MSPCA-Angell Headquarters

350 South Huntington Avenue, Boston, MA 02130
(617) 522-7400
Email Us

Angell Animal Medical Centers – Boston

350 South Huntington Avenue, Boston, MA 02130
(617) 522-7282
More Info

Angell West

293 Second Avenue, Waltham, MA 02451
(781) 902-8400
More Info

Angell at Nashoba – Low-Cost Wellness Care

100 Littleton Road, Westford, MA 01886
(978) 577-5992
More Info

Animal Care and Adoption Centers – Boston

350 South Huntington Avenue, Boston, MA 02130
(617) 522-5055
More Info

Animal Care and Adoption Centers – Cape Cod

1577 Falmouth Road, Centerville, MA 02632
(508) 775-0940
More Info

Animal Care and Adoption Centers – Nevins Farm

400 Broadway, Methuen, MA 01844
(978) 687-7453
More Info

Donate Now

More Ways to Donate

From an online gift to a charitable gift annuity, your contribution will have a significant impact in the lives of thousands of animals.


MSPCA Rescues Street Kitten Whose Collar had Embedded into her Skin

 MSPCA-Angell Committed to Saving “Nickie” after Surgery to Remove the Collar

BOSTON, Nov. 6, 2017 – A social and outgoing kitten now named “Nickie” is breathing a sigh of relief at the MSPCA-Angell in Boston after shelter veterinarians surgically removed a collar last Thursday that had embedded itself so deeply into her neck that her skin had grown around it, the organization said today.

Nickie was spotted several times in the city’s Dorchester neighborhood by an anonymous good Samaritan who ultimately came to her aid, plucking her from the street and bringing her to the shelter on Nov. 1.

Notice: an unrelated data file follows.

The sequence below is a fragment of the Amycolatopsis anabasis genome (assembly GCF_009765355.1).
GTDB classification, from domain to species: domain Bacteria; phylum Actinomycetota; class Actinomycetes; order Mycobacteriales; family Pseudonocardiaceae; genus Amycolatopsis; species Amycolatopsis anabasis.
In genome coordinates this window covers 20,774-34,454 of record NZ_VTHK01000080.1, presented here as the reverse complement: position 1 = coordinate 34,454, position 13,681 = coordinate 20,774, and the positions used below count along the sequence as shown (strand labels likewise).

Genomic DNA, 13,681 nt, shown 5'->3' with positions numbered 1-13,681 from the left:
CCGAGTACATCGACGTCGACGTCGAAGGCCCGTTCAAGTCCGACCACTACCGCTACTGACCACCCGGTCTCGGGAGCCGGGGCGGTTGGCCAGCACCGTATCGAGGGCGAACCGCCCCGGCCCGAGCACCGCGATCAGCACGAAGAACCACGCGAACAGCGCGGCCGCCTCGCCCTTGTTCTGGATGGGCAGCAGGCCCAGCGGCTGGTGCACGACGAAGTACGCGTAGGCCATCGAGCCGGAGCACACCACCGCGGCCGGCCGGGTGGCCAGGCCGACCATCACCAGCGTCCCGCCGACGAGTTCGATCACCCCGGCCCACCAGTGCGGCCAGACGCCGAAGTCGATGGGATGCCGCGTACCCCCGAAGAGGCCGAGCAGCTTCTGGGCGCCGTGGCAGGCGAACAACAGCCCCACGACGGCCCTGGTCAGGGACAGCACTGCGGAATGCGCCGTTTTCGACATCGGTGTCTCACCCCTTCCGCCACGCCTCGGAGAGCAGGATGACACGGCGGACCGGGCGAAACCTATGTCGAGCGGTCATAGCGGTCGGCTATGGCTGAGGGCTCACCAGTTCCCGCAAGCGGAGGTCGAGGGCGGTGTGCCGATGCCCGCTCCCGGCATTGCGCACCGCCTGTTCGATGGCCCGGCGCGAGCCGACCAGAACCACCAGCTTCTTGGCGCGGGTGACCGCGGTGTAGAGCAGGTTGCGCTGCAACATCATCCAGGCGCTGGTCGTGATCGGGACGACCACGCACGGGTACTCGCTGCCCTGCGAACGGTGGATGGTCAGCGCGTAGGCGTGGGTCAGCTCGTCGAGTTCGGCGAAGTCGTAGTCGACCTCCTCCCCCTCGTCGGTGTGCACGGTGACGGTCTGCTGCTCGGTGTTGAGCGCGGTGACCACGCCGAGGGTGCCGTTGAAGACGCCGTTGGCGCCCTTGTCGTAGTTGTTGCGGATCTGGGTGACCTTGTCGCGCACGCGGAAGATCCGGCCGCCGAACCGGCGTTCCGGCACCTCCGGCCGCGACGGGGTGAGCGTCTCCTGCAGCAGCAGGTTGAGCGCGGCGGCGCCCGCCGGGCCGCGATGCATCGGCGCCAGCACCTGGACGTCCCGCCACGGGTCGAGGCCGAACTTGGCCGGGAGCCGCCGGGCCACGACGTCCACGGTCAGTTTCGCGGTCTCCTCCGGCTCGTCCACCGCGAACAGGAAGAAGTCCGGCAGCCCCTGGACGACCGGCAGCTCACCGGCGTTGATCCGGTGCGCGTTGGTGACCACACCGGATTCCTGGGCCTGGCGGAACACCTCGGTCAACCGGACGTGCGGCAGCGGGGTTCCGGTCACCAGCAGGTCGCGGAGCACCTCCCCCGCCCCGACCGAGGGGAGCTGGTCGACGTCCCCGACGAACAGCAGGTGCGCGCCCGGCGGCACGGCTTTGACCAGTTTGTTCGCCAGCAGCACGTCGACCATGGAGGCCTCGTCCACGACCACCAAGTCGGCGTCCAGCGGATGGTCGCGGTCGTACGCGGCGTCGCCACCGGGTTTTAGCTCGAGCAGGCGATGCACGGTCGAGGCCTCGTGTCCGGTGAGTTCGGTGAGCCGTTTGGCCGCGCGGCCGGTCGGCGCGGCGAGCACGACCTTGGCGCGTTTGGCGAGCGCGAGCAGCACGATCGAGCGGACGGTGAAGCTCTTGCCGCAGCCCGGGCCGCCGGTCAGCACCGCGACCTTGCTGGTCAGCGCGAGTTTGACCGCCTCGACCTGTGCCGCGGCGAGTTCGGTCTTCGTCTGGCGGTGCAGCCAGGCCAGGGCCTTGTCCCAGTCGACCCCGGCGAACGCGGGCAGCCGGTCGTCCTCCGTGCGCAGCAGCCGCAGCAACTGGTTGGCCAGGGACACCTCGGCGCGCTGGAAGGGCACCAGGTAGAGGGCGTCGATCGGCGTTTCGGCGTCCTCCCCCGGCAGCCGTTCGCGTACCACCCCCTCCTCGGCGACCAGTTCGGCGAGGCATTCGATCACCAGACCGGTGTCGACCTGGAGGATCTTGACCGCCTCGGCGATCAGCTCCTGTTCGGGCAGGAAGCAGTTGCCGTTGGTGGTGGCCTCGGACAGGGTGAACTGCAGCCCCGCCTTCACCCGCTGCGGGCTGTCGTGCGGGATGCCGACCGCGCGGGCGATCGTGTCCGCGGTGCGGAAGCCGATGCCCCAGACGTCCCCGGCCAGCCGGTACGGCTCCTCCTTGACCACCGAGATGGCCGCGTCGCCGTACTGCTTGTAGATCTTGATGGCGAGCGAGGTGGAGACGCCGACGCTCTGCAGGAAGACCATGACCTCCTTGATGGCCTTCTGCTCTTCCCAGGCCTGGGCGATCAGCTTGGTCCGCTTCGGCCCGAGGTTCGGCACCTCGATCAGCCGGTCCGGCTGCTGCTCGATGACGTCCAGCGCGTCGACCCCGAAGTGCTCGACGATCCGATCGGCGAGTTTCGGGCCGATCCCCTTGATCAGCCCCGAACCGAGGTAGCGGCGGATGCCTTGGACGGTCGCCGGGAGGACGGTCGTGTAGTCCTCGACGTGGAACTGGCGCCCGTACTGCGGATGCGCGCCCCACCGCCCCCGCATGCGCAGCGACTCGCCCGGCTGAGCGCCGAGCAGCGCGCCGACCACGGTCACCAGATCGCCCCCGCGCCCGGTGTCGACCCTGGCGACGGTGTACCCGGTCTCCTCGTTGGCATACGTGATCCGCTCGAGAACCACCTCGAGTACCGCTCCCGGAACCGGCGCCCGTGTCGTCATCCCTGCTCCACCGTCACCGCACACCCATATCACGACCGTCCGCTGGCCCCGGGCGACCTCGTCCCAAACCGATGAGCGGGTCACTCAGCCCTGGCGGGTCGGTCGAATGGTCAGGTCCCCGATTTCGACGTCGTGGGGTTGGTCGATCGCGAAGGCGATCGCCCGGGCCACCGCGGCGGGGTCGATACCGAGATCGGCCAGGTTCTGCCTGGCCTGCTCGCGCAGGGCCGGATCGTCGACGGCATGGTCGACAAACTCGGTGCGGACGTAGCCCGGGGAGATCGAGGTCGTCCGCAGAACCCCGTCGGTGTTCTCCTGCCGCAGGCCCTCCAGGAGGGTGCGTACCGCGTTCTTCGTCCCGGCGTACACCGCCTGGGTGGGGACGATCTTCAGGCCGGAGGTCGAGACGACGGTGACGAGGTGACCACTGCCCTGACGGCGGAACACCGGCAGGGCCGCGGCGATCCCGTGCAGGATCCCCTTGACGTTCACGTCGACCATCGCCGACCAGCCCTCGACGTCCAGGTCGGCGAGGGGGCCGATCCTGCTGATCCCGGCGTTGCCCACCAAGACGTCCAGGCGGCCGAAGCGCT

Dr. Cynthia Cox, director of shelter medicine for the MSPCA, was first to examine Nickie, who remained friendly and gentle throughout despite the pain associated with the collar growing into her skin.

“This unfortunately is an injury we’ve seen before,” said Dr. Cox, who surgically removes collars from one or two cats every year—even as dozens more arrive at the shelter with “severely constricted” collars.  “This was a very serious case: the skin had grown around the collar and we had to cut all the way around her neck to free her.”

Dr. Cox also believes it is possible that the collar was so tightly wound that eating became difficult if not impossible.  “That make explain why she was so skinny when she was brought to us.”

Dr. Cox also spayed Nickie while she was under anesthesia to ensure she could quickly transition into an adoptive home once she heals.

Despite the gruesome nature of the surgery, adoption center manager Alyssa Krieger expects Nickie to recover fully.  “She’s a trooper and in time her fur will grow back and this will be a distant memory for her.  And now our focus turns to finding her a wonderful new home.”

Adopters interested in taking Nickie home can email for more info or visit her during open hours.  The veterinary team aims to have Nickie ready to go within the week.

Mystery: Who Owned Nickie?
According to Krieger, no one has stepped forward to claim Nickie, making it impossible to know if she even had a home.  One thing is for sure, however: what happened to her is against the law.

“It’s inexcusable for any animal to suffer so unnecessarily and if an owner could be identified, that person could be facing felony animal cruelty charges,” added Krieger.


Important Updates